Alternative-protein startups are raising billions. Here’s an exclusive look at the pitch deck a seed startup used to raise $20 million to disrupt plant-based food.
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- Equinom is an Israeli food startup focused on ingredients for meat alternatives.
- The company secured $20 million in Series C funding to scale up its development of non-GMO seeds.
- Take a look at the pitch deck it used to win over backers.
The plant-based-food industry is booming, with startups that are exploring alternative proteins raising more than $3 billion in 2020, according to the Good Food Institute.
One agriculture startup wants to become the go-to source for plant-based foods with what it describes as a non-GMO seed-breeding technology.
Equinom, based in Israel, has secured $20 million in Series C funding to scale its research and development, exploring novel methods to bring out the best flavor and nutritional value of seeds and grains.
The round was led by The Phoenix, with participation from Fortissimo, BASF Venture Capital, Trendlines, and Maverick Ventures Israel. The new injection of cash, bringing Equinom’s total raised to $36 million, will be used to expand operations in sales, marketing, and research and development across the globe.
After growing up wanting to become a farmer, Equinom’s founder, Gil Shalev, turned to science and technology to try building the future of food.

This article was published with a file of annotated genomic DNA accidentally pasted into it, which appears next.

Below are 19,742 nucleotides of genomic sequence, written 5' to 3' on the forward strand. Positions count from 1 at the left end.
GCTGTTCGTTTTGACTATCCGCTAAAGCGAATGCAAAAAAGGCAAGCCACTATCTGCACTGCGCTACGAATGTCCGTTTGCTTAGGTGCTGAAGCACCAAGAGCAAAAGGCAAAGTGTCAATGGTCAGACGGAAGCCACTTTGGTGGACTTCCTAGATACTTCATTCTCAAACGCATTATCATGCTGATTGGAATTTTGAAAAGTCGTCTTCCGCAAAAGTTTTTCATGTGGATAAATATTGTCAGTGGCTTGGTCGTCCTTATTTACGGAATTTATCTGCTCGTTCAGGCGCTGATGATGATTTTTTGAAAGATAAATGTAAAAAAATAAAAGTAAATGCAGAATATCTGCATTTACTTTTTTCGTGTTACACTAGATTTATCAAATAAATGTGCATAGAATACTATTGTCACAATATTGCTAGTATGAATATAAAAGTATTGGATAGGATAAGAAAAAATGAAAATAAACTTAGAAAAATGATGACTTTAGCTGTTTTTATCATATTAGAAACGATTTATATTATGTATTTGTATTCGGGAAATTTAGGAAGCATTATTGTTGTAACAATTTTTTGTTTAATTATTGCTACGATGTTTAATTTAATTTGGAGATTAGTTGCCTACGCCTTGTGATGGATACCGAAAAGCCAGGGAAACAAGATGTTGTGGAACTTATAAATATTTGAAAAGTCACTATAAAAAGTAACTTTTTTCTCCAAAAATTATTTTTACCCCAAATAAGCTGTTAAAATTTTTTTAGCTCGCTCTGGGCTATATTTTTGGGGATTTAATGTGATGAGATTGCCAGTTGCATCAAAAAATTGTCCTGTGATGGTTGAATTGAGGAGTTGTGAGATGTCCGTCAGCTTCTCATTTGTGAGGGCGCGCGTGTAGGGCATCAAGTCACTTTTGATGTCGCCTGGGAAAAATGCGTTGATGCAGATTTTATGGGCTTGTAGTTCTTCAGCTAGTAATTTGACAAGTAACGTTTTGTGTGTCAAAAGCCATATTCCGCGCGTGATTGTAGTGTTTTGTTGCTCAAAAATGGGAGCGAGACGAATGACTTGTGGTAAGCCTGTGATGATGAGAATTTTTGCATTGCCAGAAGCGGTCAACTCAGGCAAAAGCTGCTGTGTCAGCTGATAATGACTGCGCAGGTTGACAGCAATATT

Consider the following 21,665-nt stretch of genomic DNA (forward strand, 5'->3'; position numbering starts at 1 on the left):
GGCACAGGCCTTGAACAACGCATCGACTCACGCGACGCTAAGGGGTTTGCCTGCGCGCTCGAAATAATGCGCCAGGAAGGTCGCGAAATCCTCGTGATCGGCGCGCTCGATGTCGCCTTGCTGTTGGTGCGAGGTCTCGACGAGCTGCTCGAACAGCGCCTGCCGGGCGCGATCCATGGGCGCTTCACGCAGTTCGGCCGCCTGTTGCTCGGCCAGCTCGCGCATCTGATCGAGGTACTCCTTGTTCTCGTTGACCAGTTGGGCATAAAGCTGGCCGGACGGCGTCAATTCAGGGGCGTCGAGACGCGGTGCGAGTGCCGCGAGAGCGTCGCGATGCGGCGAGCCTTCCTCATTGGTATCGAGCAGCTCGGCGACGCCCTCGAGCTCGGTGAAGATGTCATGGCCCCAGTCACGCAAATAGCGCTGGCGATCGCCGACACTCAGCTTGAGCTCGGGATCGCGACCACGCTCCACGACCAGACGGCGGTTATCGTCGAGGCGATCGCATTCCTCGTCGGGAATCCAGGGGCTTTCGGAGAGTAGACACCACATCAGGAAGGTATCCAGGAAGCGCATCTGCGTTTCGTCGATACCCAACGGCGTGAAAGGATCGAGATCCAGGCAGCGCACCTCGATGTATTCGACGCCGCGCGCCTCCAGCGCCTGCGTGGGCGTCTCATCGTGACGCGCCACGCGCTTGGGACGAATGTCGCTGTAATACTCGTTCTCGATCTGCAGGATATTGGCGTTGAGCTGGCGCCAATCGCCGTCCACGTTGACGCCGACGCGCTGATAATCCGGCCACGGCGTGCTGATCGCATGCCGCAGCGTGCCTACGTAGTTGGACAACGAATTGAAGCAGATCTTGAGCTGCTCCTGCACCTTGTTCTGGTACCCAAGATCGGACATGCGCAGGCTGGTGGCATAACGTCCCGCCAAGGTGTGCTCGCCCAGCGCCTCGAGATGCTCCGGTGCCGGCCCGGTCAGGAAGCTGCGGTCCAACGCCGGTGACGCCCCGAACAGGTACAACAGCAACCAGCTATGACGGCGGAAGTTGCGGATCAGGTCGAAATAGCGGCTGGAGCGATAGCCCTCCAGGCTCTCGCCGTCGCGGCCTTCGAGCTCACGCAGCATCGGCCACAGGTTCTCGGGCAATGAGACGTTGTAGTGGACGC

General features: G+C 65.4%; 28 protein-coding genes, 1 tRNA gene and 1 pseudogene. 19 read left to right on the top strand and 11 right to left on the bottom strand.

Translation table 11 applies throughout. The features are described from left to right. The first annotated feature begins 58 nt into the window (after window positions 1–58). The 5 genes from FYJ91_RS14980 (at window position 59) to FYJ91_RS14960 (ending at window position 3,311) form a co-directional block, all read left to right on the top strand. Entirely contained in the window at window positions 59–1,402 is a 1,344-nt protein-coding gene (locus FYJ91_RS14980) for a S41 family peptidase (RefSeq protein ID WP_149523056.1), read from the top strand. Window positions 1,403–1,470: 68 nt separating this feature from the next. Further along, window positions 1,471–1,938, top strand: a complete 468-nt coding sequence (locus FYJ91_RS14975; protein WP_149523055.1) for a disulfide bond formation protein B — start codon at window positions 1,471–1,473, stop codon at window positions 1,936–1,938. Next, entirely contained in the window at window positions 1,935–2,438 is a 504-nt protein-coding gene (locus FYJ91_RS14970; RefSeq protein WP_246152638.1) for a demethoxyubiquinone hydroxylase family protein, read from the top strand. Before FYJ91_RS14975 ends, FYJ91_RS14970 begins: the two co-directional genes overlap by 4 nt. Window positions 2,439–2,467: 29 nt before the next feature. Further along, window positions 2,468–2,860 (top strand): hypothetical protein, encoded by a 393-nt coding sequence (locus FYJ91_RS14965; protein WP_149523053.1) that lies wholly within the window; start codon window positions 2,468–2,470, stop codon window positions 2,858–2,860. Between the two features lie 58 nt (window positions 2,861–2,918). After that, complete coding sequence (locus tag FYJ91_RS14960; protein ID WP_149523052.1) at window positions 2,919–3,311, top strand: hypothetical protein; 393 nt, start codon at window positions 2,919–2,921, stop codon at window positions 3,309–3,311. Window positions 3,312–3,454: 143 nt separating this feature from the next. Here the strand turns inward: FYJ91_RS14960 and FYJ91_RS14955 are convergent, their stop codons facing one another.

“The desire to combine science and agriculture was always my life,” he said. “We said, we need to find a very lean and efficient way to implement new technologies into breeding. We said, OK, let’s use our technology where we believe we can bring the highest impact, which is definitely food.”
Equinom’s partners include the PepsiCo-owned dip company Sabra, which sourced a specific line of sesame seed for tahini to use in its hummus, its fellow plant-based ingredients company Roquette, and the sesame supplier Dipasa.
Shalev said food companies often don’t know what they need to make tasty meat alternatives, and added that Equinom “closes the gap between food and biochemistry” in a bid to avoid trial and error.
Breeding better seeds and grains improves the quality of the ingredient, he said.
Equinom is also adding to its “Google-like” database that matches food manufacturers with specific strains of seed based on their needs and enables local sourcing. Shalev is planning to grow his 42-person team to 65, eight of whom are in the US, to do this.
You can see the pitch deck that secured Equinom’s latest round here: